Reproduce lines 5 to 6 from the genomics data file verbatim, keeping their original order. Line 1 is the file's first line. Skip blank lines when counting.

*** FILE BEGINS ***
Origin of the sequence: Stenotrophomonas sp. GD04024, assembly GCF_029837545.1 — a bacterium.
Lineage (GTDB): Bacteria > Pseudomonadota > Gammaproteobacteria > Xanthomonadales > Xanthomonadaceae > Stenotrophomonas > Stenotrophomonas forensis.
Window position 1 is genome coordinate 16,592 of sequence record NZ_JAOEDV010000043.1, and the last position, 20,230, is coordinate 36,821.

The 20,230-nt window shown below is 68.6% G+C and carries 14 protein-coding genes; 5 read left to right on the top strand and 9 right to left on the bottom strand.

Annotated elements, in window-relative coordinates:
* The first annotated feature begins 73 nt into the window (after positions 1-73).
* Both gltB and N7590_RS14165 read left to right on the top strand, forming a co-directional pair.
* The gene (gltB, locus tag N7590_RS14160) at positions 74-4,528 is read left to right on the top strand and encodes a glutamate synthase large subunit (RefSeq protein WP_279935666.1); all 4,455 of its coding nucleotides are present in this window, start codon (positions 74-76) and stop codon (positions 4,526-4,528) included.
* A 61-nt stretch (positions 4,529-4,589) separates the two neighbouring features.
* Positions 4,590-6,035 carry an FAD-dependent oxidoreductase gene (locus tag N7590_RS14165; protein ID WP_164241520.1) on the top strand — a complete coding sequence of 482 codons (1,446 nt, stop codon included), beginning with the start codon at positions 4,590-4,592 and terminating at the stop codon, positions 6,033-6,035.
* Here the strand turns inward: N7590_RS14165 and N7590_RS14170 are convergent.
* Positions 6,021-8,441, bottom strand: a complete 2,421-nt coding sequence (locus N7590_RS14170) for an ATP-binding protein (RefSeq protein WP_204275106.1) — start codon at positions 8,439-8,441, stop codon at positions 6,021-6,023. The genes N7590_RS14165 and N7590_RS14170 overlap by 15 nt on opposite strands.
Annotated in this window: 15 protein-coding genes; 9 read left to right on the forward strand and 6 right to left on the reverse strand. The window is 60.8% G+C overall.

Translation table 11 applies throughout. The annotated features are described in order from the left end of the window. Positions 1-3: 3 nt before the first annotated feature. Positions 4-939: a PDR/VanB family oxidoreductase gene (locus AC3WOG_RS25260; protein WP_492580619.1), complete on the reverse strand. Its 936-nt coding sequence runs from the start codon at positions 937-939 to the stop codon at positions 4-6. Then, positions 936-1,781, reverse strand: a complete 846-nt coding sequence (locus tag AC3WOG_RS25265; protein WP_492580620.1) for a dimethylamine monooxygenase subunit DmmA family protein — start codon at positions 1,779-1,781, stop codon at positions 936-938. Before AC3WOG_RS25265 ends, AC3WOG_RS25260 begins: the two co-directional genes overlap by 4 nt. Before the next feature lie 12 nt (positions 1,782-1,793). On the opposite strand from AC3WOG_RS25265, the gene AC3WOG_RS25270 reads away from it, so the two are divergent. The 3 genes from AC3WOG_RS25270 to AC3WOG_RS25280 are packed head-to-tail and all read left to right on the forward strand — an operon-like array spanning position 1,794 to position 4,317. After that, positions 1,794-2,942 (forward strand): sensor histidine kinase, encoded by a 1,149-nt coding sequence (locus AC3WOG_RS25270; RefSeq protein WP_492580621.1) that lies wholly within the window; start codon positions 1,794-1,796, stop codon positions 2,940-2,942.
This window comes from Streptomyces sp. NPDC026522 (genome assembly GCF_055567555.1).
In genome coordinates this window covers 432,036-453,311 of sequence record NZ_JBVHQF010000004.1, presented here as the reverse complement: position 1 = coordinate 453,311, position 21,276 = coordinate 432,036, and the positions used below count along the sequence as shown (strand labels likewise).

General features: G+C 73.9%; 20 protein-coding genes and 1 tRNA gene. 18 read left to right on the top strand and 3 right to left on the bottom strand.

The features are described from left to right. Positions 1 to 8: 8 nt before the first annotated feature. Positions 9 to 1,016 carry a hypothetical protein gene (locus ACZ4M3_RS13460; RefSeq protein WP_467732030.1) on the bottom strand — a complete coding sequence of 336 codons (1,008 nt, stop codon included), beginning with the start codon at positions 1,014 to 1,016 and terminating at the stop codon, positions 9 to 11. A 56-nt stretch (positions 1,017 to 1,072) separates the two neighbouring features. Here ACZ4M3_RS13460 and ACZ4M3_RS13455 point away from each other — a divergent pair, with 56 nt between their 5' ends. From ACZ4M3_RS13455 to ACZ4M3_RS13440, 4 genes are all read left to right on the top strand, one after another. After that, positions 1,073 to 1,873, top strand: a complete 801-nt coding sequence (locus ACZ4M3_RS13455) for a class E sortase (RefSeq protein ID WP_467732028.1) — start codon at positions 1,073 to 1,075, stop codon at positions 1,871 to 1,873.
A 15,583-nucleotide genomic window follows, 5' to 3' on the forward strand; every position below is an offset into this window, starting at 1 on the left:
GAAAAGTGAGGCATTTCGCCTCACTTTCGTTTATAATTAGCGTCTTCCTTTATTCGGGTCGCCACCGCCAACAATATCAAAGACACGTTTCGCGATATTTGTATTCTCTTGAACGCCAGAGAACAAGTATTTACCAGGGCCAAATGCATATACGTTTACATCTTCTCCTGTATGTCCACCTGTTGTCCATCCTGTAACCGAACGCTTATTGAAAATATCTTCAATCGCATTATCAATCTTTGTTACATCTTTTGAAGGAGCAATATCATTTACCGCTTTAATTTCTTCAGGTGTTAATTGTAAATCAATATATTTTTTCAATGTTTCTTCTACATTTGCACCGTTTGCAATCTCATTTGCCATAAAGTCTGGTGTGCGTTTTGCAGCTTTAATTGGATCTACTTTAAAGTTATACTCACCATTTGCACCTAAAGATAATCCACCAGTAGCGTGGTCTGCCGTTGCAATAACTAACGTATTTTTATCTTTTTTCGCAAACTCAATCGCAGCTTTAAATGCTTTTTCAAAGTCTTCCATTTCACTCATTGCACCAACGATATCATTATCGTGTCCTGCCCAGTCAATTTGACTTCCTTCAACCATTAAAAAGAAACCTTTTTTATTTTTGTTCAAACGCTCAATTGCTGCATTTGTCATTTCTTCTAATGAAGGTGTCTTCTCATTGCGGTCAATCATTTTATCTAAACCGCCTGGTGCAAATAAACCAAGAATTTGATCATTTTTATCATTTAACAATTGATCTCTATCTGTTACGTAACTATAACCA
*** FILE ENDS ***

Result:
Annotated elements, in window-relative coordinates:
* The first annotated feature begins 73 nt into the window (after positions 1-73).